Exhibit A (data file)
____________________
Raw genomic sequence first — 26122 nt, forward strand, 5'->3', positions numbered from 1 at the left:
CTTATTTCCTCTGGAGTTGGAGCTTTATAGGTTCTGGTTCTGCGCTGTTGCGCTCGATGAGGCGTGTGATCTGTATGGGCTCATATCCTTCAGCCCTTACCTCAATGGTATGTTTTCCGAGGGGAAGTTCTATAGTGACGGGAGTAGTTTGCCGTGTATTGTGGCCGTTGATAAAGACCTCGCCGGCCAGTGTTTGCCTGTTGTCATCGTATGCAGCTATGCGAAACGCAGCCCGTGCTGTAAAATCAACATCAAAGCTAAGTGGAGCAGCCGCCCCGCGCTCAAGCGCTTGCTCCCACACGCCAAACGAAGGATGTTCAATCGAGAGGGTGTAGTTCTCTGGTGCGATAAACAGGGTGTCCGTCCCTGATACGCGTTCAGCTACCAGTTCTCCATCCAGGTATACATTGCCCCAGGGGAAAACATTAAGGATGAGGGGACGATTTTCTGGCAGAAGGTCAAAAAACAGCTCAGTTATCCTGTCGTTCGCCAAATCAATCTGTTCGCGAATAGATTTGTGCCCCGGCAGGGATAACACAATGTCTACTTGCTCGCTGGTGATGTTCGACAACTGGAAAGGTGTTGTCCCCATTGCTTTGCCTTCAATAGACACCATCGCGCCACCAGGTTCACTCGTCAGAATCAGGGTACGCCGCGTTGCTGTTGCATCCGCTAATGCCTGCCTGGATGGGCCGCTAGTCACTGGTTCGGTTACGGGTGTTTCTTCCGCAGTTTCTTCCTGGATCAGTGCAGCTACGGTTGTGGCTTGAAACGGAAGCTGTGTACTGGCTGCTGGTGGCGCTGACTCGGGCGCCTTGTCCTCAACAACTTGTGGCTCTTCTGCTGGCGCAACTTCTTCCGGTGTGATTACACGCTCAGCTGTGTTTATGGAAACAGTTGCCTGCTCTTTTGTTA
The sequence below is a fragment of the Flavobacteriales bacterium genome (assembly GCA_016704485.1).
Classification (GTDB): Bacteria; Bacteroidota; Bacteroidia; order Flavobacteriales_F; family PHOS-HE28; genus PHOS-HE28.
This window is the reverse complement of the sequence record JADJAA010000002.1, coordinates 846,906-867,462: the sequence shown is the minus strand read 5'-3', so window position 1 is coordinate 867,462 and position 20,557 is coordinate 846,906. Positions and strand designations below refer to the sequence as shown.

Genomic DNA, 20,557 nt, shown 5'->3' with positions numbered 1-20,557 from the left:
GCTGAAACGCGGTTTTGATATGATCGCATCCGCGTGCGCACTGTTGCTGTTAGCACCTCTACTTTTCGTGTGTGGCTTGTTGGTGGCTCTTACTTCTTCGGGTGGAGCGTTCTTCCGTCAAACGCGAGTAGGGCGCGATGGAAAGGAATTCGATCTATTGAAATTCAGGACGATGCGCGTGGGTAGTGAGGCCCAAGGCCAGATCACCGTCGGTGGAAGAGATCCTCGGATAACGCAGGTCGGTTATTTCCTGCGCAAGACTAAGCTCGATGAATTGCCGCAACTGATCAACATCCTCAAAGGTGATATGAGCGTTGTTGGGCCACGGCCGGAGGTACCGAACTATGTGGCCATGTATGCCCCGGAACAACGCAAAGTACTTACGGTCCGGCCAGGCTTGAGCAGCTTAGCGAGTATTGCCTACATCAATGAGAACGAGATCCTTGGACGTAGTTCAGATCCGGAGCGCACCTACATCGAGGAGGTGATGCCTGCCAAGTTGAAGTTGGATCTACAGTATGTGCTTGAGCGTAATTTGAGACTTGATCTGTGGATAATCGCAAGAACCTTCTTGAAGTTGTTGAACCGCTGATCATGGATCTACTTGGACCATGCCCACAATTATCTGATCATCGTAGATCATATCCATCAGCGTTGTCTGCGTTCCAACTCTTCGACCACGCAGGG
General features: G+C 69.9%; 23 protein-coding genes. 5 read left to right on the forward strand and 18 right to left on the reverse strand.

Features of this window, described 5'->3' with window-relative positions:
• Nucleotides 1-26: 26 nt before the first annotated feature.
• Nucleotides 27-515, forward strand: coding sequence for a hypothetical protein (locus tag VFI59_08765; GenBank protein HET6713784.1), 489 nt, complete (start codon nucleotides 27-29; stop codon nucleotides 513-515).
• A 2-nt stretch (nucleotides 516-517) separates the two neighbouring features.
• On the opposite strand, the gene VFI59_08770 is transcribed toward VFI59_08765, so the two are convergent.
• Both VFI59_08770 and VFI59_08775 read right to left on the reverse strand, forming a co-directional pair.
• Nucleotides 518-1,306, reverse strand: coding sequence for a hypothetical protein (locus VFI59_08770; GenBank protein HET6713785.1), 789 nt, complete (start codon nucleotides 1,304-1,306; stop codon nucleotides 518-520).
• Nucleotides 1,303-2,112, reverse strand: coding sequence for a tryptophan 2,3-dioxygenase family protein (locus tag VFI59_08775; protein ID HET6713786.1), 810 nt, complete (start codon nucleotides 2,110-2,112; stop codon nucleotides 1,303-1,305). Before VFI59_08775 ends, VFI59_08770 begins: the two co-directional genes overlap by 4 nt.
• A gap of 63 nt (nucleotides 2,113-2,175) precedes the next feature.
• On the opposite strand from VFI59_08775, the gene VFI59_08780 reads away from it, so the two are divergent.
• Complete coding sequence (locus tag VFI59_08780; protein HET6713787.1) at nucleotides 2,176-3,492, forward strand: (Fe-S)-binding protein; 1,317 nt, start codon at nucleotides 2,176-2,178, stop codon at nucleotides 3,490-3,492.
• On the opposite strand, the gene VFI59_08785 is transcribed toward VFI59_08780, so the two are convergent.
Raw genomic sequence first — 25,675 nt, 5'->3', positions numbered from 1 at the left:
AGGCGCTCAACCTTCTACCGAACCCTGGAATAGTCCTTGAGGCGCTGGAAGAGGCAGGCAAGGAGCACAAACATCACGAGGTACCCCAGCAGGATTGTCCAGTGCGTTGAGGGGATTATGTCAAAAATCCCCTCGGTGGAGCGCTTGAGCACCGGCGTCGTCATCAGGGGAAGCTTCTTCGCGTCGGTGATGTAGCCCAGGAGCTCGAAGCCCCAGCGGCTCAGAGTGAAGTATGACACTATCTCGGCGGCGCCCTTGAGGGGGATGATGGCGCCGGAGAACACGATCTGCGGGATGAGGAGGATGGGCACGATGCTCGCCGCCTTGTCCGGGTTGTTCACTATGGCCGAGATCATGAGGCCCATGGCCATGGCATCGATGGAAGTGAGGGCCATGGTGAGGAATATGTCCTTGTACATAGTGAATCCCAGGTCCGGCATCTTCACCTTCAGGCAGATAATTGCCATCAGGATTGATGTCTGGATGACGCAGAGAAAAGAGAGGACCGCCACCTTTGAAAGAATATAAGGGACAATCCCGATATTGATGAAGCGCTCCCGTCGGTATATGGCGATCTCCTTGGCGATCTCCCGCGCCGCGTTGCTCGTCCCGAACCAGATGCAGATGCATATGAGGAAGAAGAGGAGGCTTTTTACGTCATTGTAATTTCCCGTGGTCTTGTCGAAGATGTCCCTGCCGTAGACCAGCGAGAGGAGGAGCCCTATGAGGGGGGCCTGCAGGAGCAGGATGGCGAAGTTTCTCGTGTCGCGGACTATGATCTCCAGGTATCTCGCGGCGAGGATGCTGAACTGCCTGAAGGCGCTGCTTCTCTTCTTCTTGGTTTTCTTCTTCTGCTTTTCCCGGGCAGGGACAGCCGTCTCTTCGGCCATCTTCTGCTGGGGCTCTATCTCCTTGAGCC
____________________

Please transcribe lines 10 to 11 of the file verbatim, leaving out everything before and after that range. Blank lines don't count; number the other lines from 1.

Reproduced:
• Nucleotides 1-26: 26 nt before the first annotated feature.
• Nucleotides 27-515, forward strand: coding sequence for a hypothetical protein (locus tag VFI59_08765; GenBank protein HET6713784.1), 489 nt, complete (start codon nucleotides 27-29; stop codon nucleotides 513-515).